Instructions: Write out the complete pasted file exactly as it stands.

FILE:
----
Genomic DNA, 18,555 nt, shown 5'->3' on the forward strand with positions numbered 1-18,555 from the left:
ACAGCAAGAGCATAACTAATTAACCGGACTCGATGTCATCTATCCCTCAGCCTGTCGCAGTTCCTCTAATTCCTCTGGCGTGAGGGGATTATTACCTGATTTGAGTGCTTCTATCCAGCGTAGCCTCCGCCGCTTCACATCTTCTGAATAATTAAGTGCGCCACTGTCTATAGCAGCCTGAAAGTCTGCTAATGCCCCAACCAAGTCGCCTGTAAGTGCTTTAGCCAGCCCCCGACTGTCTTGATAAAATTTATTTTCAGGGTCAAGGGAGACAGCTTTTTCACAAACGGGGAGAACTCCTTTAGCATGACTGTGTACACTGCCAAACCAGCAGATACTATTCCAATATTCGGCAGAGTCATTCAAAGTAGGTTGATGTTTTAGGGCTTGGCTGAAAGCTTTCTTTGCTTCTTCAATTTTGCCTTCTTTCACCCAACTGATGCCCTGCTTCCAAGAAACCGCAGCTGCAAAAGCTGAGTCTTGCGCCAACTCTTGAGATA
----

Genomic DNA, 18,555 nt, shown 5'->3' on the forward strand with positions numbered 1-18,555 from the left:
ACAGCAAGAGCATAACTAATTAACCGGACTCGATGTCATCTATCCCTCAGCCTGTCGCAGTTCCTCTAATTCCTCTGGCGTGAGGGGATTATTACCTGATTTGAGTGCTTCTATCCAGCGTAGCCTCCGCCGCTTCACATCTTCTGAATAATTAAGTGCGCCACTGTCTATAGCAGCCTGAAAGTCTGCTAATGCCCCAACCAAGTCGCCTGTAAGTGCTTTAGCCAGCCCCCGACTGTCTTGATAAAATTTATTTTCAGGGTCAAGGGAGACAGCTTTTTCACAAACGGGGAGAACTCCTTTAGCATGACTGTGTACACTGCCAAACCAGCAGATACTATTCCAATATTCGGCAGAGTCATTCAAAGTAGGTTGATGTTTTAGGGCTTGGCTGAAAGCTTTCTTTGCTTCTTCAATTTTGCCTTCTTTCACCCAACTGATGCCCTGCTTCCAAGAAACCGCAGCTGCAAAAGCTGAGTCTTGCGCCAACTCTTGAGATA